• Renewed: When you’re looking at laptops or desktops online, be aware that sometimes those are used (even on popular websites like Amazon). Refurbished laptops are sometimes called “renewed” laptops. If you want a brand new computer be sure to check the description for “renewed” or “refurbished.” That means they’re used.
• Storage: Storage is different from RAM, but often (mistakenly) used interchangeably.
Check out Tech Terms for more definitions and explanations.
Recommendations and Tips for Buying the Best Home School Computer To Meet Your Needs
1. If you complete most of your homeschool work through boxed curriculum or offline, you may want to skip the cost of a computer (especially if money is tight). Public libraries have computer rooms where you can use computers for free.
2. If you do a significant mix of learning at home and activities / classes outside of the home, definitely go with a laptop. Kids can grab the laptop and take it with them to complete work at the library, park, or even between classes and activities outside of the home.
3. Even though it’s more expensive, if you can afford it get a laptop with a touch screen. My daughter had a laptop with a touch screen and when we had to update to a new one, we didn’t get the touch screen and she really misses it. There are many online games and programs that use the computer touchscreen.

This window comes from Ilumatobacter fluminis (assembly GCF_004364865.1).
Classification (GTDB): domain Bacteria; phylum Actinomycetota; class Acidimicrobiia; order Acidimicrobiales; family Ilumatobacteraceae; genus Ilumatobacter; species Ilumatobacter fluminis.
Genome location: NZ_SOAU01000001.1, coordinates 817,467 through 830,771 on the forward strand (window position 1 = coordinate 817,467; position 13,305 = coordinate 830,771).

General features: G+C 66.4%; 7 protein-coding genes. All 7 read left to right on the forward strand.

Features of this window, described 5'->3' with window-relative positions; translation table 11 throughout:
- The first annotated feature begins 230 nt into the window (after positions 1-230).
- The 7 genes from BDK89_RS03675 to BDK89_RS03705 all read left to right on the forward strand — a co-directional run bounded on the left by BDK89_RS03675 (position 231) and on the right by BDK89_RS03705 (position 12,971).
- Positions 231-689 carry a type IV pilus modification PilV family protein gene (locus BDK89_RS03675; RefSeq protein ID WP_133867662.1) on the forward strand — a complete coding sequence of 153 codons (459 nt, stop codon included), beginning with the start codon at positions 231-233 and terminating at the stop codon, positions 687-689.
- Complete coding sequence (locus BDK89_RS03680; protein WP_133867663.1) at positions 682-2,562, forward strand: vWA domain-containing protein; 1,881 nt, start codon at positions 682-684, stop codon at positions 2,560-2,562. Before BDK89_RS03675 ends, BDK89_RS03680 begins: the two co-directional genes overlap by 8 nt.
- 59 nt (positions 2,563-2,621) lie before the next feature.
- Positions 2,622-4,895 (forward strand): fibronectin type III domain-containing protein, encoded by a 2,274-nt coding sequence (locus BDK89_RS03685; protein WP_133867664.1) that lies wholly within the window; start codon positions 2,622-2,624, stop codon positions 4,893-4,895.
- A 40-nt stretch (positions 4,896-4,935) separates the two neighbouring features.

4. A renewed or refurbished computer is usually less expensive and might work for your homeschooling. However, be sure that you fully understand the return policies and warranties before purchasing.
5. Buy a computer with the software (like Word, Excel, etc.) preloaded. It can sometimes get pricey if you have to buy the programs after market.
6. If considering Chromebook for homeschool, check with your online classes or school. Although a Chromebook is fine for homeschooling in most cases, I have had people tell me they’ve had trouble accessing some classes with a Chromebook.